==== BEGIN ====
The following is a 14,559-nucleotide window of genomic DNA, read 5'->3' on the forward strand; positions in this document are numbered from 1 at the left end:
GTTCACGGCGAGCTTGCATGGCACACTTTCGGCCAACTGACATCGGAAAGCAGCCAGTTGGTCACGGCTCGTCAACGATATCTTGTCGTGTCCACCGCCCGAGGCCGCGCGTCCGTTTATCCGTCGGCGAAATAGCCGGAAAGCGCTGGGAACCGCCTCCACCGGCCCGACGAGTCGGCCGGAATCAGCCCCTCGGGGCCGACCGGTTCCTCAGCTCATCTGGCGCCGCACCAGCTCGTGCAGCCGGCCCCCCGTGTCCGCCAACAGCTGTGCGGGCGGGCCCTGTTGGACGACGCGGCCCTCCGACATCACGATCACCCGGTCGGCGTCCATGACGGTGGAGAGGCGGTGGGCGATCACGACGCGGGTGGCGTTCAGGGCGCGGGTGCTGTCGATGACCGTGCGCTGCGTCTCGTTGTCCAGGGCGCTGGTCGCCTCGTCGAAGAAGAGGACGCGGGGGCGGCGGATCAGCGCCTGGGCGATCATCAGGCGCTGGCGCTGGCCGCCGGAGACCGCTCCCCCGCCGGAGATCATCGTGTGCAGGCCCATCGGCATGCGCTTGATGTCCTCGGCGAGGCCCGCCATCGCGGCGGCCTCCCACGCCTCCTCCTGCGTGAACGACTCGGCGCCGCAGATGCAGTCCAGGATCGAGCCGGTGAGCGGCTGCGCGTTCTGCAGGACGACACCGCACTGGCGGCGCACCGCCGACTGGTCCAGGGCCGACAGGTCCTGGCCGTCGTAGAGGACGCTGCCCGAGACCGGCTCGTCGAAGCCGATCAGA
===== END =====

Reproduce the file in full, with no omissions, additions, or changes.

The following is a 14,559-nucleotide window of genomic DNA, read 5'->3' on the forward strand; positions in this document are numbered from 1 at the left end:
GTTCACGGCGAGCTTGCATGGCACACTTTCGGCCAACTGACATCGGAAAGCAGCCAGTTGGTCACGGCTCGTCAACGATATCTTGTCGTGTCCACCGCCCGAGGCCGCGCGTCCGTTTATCCGTCGGCGAAATAGCCGGAAAGCGCTGGGAACCGCCTCCACCGGCCCGACGAGTCGGCCGGAATCAGCCCCTCGGGGCCGACCGGTTCCTCAGCTCATCTGGCGCCGCACCAGCTCGTGCAGCCGGCCCCCCGTGTCCGCCAACAGCTGTGCGGGCGGGCCCTGTTGGACGACGCGGCCCTCCGACATCACGATCACCCGGTCGGCGTCCATGACGGTGGAGAGGCGGTGGGCGATCACGACGCGGGTGGCGTTCAGGGCGCGGGTGCTGTCGATGACCGTGCGCTGCGTCTCGTTGTCCAGGGCGCTGGTCGCCTCGTCGAAGAAGAGGACGCGGGGGCGGCGGATCAGCGCCTGGGCGATCATCAGGCGCTGGCGCTGGCCGCCGGAGACCGCTCCCCCGCCGGAGATCATCGTGTGCAGGCCCATCGGCATGCGCTTGATGTCCTCGGCGAGGCCCGCCATCGCGGCGGCCTCCCACGCCTCCTCCTGCGTGAACGACTCGGCGCCGCAGATGCAGTCCAGGATCGAGCCGGTGAGCGGCTGCGCGTTCTGCAGGACGACACCGCACTGGCGGCGCACCGCCGACTGGTCCAGGGCCGACAGGTCCTGGCCGTCGTAGAGGACGCTGCCCGAGACCGGCTCGTCGAAGCCGATCAGA